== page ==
Our principle for today’s Sunday school lesson was: To walk in the Spirit is to obey the initial promptings of the Spirit. It is based on Acts 10, the story of Peter and Cornelius. We kind of summarized the story, since it was pretty familiar to those present. Cornelius was a gentile who worshipped God and gave generously to the poor. He had a vision in which he was instructed to go get Peter. Meanwhile Peter had a vision about eating foods forbidden to the Jews. After three repetitions, Cornelius and his men arrived at the gate and Peter went with them and Cornelius and his household were converted and became the first Gentile converts.
Not tracking much with the book, we were first asked to name ways in which we hear from the Holy Spirit. Obviously visions and dreams were suggested. Then we added intuition and the counsel of others. Someone mentioned that they hear messages from the Holy Spirit in things like music, movies and books, even sometimes those which are not from the Christian perspective. One of our members mentioned that hearing from the Spirit often happens just in time. We all agreed on that one, as well as the fact that sometimes we realize after the fact how God was leading us, or conversely, how we ignored His leadings and got into trouble.
Then we got back in the direction of the scriptures. We laughed about the fact that Peter needed to be told everything three times, so it seems. Some felt they could really relate to him. It was interesting to note, though, that when Cornelius came to the gate, Peter had no trouble shifting his understanding from the food that was in the actual vision to the fact that God actually might want the Gentiles to hear from Him as well as the Jews. One would think that Peter, on the basis of the vision, was being called to the Gentiles, but that appears not to have been the case. However, when Paul came to Jerusalem to clarify the requirements for Gentile believers, Peter must have remembered, since he supported Paul in not requiring circumcision and other legal requirements, beyond a bare minimum.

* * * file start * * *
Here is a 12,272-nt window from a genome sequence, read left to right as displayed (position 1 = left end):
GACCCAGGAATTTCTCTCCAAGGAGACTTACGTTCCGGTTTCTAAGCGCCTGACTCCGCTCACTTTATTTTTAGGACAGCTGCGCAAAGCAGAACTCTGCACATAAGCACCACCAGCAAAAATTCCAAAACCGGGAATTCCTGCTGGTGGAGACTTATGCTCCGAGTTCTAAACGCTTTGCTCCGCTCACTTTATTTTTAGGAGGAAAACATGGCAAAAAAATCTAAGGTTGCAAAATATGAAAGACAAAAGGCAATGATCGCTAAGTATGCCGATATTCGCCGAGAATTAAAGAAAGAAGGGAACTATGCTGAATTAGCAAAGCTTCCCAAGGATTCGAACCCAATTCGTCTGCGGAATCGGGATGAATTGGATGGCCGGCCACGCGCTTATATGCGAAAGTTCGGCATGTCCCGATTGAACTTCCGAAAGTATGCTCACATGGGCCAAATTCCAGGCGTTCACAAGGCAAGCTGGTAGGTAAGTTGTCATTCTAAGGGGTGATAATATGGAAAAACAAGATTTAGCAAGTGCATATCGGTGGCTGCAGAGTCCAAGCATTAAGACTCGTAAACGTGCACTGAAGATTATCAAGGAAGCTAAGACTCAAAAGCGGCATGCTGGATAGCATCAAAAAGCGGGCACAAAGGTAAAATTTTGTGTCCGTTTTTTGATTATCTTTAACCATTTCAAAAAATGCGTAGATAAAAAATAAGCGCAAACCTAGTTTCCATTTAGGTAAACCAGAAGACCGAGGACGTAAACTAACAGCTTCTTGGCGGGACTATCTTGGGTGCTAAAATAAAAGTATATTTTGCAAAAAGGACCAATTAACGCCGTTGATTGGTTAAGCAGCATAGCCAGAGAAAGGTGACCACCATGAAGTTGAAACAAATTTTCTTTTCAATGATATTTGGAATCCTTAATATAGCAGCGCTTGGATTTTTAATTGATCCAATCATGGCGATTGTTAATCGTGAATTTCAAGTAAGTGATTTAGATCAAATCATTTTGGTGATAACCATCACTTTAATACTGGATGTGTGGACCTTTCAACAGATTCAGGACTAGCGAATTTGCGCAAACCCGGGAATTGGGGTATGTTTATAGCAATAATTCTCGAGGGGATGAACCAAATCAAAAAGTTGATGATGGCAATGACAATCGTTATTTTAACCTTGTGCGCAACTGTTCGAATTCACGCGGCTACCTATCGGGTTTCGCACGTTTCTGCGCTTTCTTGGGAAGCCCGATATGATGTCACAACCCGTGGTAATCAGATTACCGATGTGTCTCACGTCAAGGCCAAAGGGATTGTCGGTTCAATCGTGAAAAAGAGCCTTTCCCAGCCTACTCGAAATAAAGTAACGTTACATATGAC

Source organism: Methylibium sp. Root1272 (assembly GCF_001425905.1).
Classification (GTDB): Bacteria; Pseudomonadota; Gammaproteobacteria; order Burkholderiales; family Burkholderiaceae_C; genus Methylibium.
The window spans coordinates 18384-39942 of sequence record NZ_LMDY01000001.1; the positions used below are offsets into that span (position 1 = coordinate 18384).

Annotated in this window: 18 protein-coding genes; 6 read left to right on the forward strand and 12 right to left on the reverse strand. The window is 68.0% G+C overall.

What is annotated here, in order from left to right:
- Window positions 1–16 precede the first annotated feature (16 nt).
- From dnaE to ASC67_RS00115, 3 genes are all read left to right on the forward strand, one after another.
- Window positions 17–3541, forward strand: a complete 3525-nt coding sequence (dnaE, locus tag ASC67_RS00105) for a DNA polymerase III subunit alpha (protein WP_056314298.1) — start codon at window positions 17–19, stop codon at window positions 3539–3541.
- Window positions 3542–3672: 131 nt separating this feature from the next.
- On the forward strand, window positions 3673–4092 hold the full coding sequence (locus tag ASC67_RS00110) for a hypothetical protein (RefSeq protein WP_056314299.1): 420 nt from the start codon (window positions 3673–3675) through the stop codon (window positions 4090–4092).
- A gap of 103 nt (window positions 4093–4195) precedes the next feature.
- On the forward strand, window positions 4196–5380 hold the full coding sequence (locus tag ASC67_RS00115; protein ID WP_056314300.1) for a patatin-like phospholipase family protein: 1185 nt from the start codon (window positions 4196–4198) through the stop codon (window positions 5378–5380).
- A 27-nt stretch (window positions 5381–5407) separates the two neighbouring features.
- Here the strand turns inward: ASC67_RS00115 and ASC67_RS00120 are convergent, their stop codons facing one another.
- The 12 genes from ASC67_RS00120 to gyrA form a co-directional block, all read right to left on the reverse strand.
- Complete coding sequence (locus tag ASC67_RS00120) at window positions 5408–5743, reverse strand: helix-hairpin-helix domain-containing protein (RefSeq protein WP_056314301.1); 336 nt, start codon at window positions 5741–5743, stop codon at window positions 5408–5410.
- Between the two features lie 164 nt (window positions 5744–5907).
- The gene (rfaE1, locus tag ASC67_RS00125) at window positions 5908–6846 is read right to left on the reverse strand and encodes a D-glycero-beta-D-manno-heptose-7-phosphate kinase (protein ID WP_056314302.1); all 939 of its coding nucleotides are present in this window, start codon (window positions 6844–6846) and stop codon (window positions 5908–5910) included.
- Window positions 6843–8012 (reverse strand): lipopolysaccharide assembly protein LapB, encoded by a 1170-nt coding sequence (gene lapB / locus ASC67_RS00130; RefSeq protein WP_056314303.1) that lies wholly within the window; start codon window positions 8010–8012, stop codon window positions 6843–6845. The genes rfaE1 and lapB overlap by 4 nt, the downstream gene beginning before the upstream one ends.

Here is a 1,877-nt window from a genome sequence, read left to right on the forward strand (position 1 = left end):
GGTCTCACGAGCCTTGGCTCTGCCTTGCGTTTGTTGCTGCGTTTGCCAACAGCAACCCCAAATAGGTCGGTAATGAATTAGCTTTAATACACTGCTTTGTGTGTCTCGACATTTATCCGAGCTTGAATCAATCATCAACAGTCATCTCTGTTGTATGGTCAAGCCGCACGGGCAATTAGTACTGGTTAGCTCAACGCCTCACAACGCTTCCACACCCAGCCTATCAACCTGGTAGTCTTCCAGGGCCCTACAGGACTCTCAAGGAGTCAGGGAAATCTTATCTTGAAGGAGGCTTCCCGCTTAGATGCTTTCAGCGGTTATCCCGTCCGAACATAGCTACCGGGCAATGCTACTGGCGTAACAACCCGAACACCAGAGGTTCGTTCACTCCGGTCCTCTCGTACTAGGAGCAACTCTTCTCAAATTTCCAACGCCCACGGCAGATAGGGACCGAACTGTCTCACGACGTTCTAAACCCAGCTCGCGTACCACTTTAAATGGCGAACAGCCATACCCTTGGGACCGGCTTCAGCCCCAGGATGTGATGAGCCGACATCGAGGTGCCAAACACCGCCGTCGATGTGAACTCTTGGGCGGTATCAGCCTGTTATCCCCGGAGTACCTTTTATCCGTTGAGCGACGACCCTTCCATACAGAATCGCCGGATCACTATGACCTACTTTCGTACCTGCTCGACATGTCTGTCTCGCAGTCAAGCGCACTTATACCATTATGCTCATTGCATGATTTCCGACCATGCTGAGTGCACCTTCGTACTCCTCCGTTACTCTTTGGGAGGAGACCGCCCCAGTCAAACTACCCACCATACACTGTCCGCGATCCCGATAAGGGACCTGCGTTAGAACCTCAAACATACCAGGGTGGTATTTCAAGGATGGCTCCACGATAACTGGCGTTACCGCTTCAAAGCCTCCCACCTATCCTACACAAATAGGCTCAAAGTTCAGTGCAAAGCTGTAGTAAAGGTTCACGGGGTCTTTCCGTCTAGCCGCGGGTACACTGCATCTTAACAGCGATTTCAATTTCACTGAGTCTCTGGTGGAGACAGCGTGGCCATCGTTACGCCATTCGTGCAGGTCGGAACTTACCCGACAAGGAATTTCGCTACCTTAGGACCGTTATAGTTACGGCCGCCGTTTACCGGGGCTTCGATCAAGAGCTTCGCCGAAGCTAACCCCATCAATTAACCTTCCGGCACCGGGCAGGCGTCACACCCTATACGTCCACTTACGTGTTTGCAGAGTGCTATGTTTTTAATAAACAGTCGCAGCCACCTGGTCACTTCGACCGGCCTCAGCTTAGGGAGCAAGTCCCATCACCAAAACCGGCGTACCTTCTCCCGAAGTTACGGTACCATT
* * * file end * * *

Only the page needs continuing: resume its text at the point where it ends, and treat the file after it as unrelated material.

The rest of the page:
Attempting to get back in with the book, we shifted to a discussion of being redirected by the Holy Spirit as Paul was, on occasion. So you have an idea where you want to be headed but run into a closed door. Often it seems that the closed door was necessary for you to even notice a subsequent door that is open. Most of the time, when we look back, we are quite thankful that we didn’t get into some messy situations that way. Of course, even Paul checked with the Lord on those occasions. It may take some discernment to figure out if the Lord has closed a door, or if it is merely a hindrance in our path which must be overcome. In bible times it seems there were often prophets or prophetesses coming along to confirm things. I wonder if that isn’t an underdeveloped gift in todays church?
In closing we were directed to stay yielded to the Holy Spirit (Rom. 8:13-14,
Gal. 5:16-18). We also need to trust the Holy Spirit to guide us (1Thess. 5:19). We closed with a personal story from one of our members about finding a place to stay while her house was being fumigated. Our extended church family is quite a blessing! She was offered a place that even included a doggy door for her two boxers to use. God is good!